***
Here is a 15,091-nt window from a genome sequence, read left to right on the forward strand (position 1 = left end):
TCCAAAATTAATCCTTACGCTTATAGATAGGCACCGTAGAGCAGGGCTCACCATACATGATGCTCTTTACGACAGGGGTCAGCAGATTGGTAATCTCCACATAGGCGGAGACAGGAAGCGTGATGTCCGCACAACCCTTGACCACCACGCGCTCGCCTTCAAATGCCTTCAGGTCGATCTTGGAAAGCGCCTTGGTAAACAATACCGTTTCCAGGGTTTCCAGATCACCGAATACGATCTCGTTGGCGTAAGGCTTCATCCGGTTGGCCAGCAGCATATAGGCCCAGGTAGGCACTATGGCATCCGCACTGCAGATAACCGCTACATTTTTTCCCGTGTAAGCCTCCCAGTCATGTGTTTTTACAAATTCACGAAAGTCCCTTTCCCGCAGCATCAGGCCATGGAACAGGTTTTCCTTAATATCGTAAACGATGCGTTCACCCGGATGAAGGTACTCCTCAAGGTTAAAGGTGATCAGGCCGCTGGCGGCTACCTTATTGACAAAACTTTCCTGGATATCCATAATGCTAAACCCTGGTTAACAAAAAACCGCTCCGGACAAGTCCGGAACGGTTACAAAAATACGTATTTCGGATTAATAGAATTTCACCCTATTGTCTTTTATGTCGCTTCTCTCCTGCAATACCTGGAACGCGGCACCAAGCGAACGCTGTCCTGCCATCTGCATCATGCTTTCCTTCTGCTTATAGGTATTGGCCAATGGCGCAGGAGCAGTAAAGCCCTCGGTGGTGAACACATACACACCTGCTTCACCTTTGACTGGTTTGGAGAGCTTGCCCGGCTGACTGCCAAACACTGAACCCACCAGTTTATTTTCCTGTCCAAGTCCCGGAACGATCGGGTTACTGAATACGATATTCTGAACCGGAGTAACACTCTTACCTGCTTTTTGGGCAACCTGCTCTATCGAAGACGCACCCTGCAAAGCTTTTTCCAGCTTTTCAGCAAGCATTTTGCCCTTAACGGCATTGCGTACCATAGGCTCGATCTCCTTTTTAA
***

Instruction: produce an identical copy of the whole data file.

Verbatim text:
Here is a 15,091-nt window from a genome sequence, read left to right on the forward strand (position 1 = left end):
TCCAAAATTAATCCTTACGCTTATAGATAGGCACCGTAGAGCAGGGCTCACCATACATGATGCTCTTTACGACAGGGGTCAGCAGATTGGTAATCTCCACATAGGCGGAGACAGGAAGCGTGATGTCCGCACAACCCTTGACCACCACGCGCTCGCCTTCAAATGCCTTCAGGTCGATCTTGGAAAGCGCCTTGGTAAACAATACCGTTTCCAGGGTTTCCAGATCACCGAATACGATCTCGTTGGCGTAAGGCTTCATCCGGTTGGCCAGCAGCATATAGGCCCAGGTAGGCACTATGGCATCCGCACTGCAGATAACCGCTACATTTTTTCCCGTGTAAGCCTCCCAGTCATGTGTTTTTACAAATTCACGAAAGTCCCTTTCCCGCAGCATCAGGCCATGGAACAGGTTTTCCTTAATATCGTAAACGATGCGTTCACCCGGATGAAGGTACTCCTCAAGGTTAAAGGTGATCAGGCCGCTGGCGGCTACCTTATTGACAAAACTTTCCTGGATATCCATAATGCTAAACCCTGGTTAACAAAAAACCGCTCCGGACAAGTCCGGAACGGTTACAAAAATACGTATTTCGGATTAATAGAATTTCACCCTATTGTCTTTTATGTCGCTTCTCTCCTGCAATACCTGGAACGCGGCACCAAGCGAACGCTGTCCTGCCATCTGCATCATGCTTTCCTTCTGCTTATAGGTATTGGCCAATGGCGCAGGAGCAGTAAAGCCCTCGGTGGTGAACACATACACACCTGCTTCACCTTTGACTGGTTTGGAGAGCTTGCCCGGCTGACTGCCAAACACTGAACCCACCAGTTTATTTTCCTGTCCAAGTCCCGGAACGATCGGGTTACTGAATACGATATTCTGAACCGGAGTAACACTCTTACCTGCTTTTTGGGCAACCTGCTCTATCGAAGACGCACCCTGCAAAGCTTTTTCCAGCTTTTCAGCAAGCATTTTGCCCTTAACGGCATTGCGTACCATAGGCTCGATCTCCTTTTTAA